The Mountain Laurel
The Journal of Mountain Life

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from the
Heart of the Blue Ridge

This Morning

By Rick Phillips © 1990

Issue: September, 1990

She stood at the stove fixing breakfast, and agonizing over her troubled marriage. She realized today she must decide whether, or not, to return home to her husband.

Rebekka saw her mother enter the spacious country kitchen. She looked especially old and tired this morning, Rebekka thought, as her mother eased her big, round body down onto the sturdy old oak chair at the kitchen table.

She placed a cup of steamy-hot, black coffee in front of her mother, and returned to the range to finish cooking breakfast. After a few minutes her mother broke the silence.

"I heard him outside chopping wood again this morning. Cussing the cold as usual, and squealing like a hurt puppy when a piece of log splintered and bounced off his tender shin. As much as he griped about it, he loved it out there that time of morning.

The strong smell of coffee he put on before he went outside pulled me upright in bed, and the country ham he had frying in the skillet told me he wanted biscuits and red-eye gravy with his scrambled eggs this morning. That meant I had to get right up to have them ready by the time he wanted to leave.

I tripped over his boots in that dark, little bedroom for the upteenth time, and swore at the old codger for leaving them there, like he always does, no matter how many times I tell him not to.

I went to the bathroom, and while I sat listening to him pound the devil out of a stubborn log, the echoes careened down through the valley, and I heard the owls hooting out their 'whos'. They were asking again who this crazy old man was who was disturbing the peaceful night air.

I brushed about half the tangles out of my hair, and as I looked in the mirror at this wrinkled old face, and big double chin, I thought about how glad I was that I wasn't out there in the cold swinging that doggone axe.

When I heard the door slam, and heard the newly split logs hit the floor by the fireplace, I knew I had indulged myself for as long as I could, and made my way back through the dark bedroom tripping, of course, over those stupid boots again.

He was standing there pouring coffee when I drew up beside him at the stove, and he smiled at me like he did the first time I met him. And I looked back at him with the same suspicion and disapproval just like I did then.

He handed me the coffee, poured himself one, and walked off toward the bathroom just like he had been doing for forty-nine years.

I got the biscuits made and in the oven, turned the ham over, and beat-up some eggs, then sat myself down at the table. I always used this time to think about all you kids, and say a little prayer for you, especially your brother, Robert. My, he was a wild one. He's in the army where he belongs. I wonder if they don't beat the fire out of him every day just to keep him happy. That's what it took at home.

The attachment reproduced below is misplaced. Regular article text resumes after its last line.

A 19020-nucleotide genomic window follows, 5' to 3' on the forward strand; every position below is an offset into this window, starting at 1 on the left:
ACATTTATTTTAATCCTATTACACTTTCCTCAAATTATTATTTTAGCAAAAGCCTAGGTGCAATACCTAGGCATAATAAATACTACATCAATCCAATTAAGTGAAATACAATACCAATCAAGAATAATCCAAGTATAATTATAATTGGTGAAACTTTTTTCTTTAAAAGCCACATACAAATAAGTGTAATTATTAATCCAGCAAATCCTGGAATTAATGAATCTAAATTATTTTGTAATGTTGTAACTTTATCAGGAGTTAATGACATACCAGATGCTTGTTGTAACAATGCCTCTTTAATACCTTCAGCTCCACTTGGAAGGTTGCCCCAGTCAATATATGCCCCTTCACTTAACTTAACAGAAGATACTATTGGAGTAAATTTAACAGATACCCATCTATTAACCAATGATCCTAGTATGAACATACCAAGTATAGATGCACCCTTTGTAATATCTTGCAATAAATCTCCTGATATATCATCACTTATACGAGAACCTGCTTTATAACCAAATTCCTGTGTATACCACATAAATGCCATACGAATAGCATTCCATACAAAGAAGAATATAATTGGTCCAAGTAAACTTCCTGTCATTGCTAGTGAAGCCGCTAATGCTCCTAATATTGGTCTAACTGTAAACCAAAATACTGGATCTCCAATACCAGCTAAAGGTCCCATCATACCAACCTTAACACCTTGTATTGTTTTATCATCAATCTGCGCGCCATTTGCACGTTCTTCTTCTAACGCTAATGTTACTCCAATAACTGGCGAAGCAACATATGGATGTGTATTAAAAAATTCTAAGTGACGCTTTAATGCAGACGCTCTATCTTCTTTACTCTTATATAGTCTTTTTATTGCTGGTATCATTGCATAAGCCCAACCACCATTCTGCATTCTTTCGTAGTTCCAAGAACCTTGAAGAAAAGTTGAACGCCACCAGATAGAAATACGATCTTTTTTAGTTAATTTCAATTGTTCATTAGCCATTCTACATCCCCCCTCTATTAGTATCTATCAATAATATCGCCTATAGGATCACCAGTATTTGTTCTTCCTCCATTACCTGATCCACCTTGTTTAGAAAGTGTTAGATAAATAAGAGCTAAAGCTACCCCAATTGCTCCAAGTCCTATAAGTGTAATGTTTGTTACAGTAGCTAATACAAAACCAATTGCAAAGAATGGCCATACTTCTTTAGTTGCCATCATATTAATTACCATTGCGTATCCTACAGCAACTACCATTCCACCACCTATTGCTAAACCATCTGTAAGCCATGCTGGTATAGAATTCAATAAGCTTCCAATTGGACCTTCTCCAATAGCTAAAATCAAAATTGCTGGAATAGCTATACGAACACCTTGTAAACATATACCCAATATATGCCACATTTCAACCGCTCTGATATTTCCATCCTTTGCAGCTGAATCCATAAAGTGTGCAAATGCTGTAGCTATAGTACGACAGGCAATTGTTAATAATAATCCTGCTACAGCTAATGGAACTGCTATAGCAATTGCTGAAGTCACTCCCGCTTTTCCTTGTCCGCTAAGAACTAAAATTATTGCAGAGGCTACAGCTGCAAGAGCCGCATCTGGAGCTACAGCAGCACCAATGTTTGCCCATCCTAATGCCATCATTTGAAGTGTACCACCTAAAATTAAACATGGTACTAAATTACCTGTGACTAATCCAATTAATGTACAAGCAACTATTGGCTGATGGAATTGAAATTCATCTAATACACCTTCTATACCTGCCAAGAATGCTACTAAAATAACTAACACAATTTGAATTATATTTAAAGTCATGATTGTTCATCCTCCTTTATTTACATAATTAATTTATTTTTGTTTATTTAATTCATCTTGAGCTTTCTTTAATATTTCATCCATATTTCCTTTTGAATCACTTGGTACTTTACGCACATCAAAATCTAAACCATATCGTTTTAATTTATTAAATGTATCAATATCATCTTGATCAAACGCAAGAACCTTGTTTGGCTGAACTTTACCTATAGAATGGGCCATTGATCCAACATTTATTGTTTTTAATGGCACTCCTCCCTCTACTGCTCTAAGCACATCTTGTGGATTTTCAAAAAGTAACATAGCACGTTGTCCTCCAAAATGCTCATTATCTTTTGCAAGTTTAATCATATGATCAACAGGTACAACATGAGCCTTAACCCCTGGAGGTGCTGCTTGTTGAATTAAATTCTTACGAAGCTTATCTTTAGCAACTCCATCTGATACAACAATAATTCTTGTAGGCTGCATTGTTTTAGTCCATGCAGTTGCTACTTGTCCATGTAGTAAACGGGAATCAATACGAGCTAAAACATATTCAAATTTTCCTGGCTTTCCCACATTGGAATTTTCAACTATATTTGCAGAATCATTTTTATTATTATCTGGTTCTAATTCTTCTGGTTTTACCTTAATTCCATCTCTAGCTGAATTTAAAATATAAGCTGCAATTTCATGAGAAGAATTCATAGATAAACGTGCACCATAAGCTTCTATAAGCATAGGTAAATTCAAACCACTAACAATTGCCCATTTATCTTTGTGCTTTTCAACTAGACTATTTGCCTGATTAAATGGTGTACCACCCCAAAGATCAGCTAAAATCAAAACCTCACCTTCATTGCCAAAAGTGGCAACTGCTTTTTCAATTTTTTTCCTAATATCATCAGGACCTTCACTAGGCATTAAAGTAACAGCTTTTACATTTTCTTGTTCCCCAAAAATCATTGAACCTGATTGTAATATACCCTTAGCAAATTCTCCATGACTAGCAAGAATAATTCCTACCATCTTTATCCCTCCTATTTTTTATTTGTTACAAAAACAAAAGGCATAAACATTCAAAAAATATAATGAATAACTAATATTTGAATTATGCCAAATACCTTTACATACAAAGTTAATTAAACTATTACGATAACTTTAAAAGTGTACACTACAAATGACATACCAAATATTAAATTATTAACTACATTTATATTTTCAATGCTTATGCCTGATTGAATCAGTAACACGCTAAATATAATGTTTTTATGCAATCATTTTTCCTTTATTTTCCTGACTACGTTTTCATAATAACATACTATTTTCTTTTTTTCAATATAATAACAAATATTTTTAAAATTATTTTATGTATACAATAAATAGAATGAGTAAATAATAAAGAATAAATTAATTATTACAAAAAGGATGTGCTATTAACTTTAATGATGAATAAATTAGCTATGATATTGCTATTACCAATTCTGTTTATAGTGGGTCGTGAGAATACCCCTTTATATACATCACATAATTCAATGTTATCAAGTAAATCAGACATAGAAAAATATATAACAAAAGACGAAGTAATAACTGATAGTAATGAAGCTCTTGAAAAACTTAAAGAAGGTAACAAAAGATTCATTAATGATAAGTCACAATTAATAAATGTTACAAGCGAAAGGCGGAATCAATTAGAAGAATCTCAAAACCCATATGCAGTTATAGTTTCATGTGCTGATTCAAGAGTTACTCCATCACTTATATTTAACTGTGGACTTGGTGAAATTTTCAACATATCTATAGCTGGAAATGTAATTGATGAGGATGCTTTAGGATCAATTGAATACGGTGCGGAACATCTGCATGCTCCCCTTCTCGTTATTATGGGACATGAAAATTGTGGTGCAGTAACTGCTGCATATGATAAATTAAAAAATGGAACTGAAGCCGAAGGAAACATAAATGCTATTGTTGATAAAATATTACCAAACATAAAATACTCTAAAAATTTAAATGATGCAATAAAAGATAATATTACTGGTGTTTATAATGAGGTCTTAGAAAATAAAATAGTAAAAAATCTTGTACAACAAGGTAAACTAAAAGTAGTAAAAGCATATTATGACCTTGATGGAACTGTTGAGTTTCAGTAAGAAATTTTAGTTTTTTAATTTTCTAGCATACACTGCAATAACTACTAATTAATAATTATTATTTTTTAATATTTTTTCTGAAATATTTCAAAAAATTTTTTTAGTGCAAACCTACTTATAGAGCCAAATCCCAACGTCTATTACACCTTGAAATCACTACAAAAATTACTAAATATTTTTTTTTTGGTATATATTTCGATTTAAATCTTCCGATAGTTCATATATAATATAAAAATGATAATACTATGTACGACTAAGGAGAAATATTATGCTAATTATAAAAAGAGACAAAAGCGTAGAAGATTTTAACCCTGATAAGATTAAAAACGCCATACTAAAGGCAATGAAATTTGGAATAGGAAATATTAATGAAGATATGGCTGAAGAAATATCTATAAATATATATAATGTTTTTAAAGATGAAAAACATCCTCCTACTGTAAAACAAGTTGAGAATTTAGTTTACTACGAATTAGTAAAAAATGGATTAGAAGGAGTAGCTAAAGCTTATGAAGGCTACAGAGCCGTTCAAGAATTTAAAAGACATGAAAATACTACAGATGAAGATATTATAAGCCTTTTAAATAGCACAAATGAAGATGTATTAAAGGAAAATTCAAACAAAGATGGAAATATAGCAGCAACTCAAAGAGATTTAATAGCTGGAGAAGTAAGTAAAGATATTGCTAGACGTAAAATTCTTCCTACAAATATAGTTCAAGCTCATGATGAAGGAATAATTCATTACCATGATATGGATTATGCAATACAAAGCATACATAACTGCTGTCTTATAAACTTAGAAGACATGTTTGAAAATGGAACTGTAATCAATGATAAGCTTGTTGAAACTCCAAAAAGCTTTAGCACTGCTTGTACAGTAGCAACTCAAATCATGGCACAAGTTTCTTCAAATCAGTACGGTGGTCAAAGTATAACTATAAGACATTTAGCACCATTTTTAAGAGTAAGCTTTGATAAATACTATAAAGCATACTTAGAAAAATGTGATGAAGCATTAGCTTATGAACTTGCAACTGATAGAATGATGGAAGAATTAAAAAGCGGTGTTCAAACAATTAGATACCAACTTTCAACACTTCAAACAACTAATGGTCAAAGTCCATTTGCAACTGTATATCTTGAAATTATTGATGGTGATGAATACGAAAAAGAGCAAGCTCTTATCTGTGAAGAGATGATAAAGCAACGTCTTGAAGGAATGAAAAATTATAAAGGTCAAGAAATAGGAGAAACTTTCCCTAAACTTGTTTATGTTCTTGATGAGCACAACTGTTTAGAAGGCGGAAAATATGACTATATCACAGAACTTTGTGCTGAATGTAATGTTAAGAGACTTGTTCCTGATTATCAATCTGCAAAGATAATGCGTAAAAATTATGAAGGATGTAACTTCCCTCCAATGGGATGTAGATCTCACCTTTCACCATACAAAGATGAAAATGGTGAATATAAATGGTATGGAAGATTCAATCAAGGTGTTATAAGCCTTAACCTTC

When I heard those big boots clopping on the hardwood floor I'd get up, take off the ham, pour him coffee, and scramble-up the eggs. That's when I remembered I didn't put on the grits, and I'd kick myself real hard. But I never mentioned them, and, bless his heart, he didn't either."

Rebekka watched her mother pick up her coffee, slurp a big mouthful from across the top, and set it back down in exactly the same spot.

"I know, I know," she said, waving her hand in the air, "When I didn't hear that old, cold-natured Chevy pick-up snort and belch and backfire up through the carburetor, I knew then I was only dreaming."

A single, large tear burst from her eye, rolled down her cheek and splashed on the table. She dipped her finger in it as if to question whether it was real or not, then swept her hand across it as though sweeping it from the table. She looked up at Rebekka, who was still standing at the range listening.

"I'm not going to tell you something stupid like your Daddy never did anything I didn't approve of, but I'm going to tell you something wise. I stayed with him. I gave him every reason to stay and no reason to leave. I let him alone, and let him be who he was. He loved me for that, enough to let me alone, and be who I was. A good man will always stay when you stop looking for reasons he should leave."

"Honey, times change, and people change, but the things that hold them together never change." Then looking Rebekka straight in the eyes she said, "People never have anything if they don't have each other."

Rebekka came over to her mother, leaned down, and kissed her still wet cheek. "Thanks, Mama," she said, and went off to her bedroom to pack.